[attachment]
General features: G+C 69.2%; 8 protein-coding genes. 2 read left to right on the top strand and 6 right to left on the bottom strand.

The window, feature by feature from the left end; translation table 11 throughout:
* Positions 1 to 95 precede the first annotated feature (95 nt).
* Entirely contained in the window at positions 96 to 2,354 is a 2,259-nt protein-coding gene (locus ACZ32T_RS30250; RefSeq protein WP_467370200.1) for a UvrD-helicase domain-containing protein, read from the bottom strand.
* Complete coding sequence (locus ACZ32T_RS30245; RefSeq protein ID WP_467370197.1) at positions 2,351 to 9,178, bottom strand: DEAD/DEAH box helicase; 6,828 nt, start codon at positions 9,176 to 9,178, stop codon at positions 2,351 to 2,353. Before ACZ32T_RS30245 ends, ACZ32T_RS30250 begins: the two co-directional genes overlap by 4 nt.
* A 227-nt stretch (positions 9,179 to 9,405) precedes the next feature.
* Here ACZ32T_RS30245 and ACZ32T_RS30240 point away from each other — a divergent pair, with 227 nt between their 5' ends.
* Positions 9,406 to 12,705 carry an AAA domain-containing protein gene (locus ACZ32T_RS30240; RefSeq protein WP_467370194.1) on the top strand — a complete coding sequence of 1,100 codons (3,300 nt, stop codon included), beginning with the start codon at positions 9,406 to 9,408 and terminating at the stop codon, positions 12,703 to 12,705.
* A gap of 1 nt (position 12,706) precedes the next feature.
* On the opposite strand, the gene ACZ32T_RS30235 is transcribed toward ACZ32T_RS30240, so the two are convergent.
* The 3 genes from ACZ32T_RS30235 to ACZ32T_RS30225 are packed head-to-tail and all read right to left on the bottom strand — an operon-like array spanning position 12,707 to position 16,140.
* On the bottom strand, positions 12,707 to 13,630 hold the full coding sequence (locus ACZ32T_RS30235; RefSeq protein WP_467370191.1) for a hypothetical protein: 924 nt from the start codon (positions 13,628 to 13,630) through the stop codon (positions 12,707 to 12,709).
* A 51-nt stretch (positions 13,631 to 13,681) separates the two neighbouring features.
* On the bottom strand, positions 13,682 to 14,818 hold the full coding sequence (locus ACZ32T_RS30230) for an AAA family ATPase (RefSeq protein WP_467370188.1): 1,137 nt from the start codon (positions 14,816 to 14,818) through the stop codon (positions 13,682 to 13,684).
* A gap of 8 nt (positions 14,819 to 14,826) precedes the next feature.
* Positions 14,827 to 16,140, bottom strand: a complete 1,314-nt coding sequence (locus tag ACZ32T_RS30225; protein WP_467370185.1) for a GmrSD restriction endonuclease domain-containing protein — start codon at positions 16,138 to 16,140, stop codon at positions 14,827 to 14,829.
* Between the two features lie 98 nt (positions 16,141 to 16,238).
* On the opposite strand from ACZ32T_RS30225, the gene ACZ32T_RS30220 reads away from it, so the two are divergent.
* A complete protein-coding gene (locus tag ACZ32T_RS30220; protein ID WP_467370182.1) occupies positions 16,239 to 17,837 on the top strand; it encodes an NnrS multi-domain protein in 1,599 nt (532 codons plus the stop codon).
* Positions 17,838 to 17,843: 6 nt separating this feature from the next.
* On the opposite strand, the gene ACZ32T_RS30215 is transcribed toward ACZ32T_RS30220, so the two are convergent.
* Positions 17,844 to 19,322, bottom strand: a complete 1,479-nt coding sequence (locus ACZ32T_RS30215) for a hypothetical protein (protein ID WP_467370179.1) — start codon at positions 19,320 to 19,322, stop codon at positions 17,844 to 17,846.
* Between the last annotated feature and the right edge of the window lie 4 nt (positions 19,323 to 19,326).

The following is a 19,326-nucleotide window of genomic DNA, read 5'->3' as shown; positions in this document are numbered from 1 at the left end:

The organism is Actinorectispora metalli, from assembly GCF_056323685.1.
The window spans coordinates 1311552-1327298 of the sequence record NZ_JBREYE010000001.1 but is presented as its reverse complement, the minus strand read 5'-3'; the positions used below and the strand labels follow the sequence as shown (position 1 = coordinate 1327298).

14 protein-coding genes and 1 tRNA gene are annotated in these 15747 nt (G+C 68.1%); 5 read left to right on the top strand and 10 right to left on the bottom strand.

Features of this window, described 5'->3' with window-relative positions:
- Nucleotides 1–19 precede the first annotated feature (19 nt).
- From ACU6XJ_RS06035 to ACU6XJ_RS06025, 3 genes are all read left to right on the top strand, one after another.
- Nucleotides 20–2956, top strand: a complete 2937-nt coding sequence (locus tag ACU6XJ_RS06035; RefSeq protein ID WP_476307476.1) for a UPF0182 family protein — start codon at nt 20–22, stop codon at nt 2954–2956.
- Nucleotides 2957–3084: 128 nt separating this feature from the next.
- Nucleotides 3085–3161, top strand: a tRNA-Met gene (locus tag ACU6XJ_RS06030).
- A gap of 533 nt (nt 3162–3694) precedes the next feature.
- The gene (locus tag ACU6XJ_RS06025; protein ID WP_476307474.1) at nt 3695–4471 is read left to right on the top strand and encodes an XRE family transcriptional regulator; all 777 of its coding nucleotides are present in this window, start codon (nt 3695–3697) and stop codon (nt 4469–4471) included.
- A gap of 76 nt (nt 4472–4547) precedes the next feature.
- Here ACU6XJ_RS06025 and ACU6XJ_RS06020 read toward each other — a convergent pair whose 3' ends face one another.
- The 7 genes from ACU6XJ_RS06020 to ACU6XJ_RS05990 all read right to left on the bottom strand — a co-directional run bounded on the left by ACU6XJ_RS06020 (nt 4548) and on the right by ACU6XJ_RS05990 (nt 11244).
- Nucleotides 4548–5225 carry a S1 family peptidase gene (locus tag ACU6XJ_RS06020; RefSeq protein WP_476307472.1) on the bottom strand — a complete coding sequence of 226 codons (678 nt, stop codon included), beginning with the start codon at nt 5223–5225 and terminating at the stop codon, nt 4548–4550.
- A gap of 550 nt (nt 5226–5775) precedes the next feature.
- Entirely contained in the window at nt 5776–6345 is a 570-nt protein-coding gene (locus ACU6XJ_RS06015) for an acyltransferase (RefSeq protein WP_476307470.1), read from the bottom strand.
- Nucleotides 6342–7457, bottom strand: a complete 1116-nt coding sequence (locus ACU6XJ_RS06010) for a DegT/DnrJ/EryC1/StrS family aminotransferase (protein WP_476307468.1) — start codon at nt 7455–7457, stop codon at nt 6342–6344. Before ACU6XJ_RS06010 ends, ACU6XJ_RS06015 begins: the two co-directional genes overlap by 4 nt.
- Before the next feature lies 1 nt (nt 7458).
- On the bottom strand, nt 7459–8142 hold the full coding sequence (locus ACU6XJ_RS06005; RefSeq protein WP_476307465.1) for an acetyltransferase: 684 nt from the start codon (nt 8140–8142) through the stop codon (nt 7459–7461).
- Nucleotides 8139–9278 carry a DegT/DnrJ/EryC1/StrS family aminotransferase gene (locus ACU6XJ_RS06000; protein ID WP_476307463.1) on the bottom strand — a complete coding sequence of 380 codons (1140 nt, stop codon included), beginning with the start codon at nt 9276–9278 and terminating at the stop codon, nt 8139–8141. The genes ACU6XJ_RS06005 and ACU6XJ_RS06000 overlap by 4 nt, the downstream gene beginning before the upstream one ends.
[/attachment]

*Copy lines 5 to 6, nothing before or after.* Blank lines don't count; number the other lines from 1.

* Complete coding sequence (locus ACZ32T_RS30245; RefSeq protein ID WP_467370197.1) at positions 2,351 to 9,178, bottom strand: DEAD/DEAH box helicase; 6,828 nt, start codon at positions 9,176 to 9,178, stop codon at positions 2,351 to 2,353. Before ACZ32T_RS30245 ends, ACZ32T_RS30250 begins: the two co-directional genes overlap by 4 nt.
* A 227-nt stretch (positions 9,179 to 9,405) precedes the next feature.